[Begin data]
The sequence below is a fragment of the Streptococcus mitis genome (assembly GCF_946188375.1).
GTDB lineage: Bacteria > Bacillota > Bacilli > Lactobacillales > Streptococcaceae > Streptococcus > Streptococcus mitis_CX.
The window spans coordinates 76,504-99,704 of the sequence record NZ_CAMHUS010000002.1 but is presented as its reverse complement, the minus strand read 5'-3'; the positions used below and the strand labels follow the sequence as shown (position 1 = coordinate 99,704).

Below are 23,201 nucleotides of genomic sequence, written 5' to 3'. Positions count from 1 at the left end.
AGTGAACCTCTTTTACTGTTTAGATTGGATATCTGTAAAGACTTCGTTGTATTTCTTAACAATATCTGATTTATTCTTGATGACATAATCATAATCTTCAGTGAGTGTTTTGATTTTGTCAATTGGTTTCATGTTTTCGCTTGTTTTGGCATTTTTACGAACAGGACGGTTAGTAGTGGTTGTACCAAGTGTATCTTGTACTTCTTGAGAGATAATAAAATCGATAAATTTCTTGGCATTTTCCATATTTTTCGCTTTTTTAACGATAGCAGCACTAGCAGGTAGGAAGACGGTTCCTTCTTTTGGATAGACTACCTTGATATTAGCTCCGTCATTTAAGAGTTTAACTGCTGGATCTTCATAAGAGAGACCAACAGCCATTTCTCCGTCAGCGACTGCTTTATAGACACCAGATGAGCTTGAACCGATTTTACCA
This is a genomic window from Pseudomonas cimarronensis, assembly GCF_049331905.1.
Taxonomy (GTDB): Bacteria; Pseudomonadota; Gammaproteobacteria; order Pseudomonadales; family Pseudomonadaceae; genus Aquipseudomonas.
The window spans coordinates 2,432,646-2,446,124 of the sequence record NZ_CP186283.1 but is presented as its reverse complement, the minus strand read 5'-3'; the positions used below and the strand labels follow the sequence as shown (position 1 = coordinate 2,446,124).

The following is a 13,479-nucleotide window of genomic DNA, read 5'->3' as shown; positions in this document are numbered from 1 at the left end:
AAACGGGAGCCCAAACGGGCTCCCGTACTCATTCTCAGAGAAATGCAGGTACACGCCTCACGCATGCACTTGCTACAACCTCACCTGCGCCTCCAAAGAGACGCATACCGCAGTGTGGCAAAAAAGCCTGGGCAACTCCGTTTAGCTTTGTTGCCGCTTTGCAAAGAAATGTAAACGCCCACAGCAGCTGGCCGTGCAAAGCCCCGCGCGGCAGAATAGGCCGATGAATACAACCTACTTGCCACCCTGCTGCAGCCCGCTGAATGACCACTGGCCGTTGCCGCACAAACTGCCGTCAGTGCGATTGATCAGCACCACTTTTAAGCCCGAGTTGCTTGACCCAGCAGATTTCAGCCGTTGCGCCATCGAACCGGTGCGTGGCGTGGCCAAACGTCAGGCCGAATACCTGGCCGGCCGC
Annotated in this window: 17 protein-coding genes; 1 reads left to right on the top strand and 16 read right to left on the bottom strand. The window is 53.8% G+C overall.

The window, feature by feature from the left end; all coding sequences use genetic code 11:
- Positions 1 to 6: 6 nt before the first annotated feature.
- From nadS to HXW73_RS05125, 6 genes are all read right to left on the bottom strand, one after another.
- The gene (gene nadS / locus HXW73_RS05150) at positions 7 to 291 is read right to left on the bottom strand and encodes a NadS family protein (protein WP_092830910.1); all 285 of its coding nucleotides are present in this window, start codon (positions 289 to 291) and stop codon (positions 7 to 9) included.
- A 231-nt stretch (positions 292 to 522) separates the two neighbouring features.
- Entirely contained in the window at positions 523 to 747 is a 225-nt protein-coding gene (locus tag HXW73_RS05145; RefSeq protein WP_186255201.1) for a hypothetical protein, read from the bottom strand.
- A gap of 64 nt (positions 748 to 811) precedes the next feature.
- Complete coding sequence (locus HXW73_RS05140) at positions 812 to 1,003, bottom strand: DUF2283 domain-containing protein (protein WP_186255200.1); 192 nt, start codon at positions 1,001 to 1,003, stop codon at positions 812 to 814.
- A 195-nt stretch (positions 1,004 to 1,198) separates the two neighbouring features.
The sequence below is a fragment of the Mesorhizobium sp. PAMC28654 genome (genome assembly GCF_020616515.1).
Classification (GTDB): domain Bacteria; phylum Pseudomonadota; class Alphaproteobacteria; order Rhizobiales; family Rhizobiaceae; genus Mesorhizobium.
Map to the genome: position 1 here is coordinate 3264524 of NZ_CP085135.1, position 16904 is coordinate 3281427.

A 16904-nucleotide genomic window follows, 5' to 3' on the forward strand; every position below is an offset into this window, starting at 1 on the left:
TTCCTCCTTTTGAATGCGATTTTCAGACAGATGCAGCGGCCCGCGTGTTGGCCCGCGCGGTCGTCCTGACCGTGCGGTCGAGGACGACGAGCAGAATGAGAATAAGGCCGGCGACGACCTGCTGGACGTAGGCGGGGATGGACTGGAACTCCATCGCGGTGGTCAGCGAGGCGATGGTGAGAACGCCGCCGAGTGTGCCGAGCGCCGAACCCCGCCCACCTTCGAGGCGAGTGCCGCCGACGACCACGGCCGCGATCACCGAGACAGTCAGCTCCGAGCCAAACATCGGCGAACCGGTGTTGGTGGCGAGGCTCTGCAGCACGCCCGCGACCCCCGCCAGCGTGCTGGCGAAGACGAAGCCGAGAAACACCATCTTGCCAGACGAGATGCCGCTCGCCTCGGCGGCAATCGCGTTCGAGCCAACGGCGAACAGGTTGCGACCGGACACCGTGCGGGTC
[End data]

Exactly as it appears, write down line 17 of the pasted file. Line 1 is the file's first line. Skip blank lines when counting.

- Entirely contained in the window at positions 523 to 747 is a 225-nt protein-coding gene (locus tag HXW73_RS05145; RefSeq protein WP_186255201.1) for a hypothetical protein, read from the bottom strand.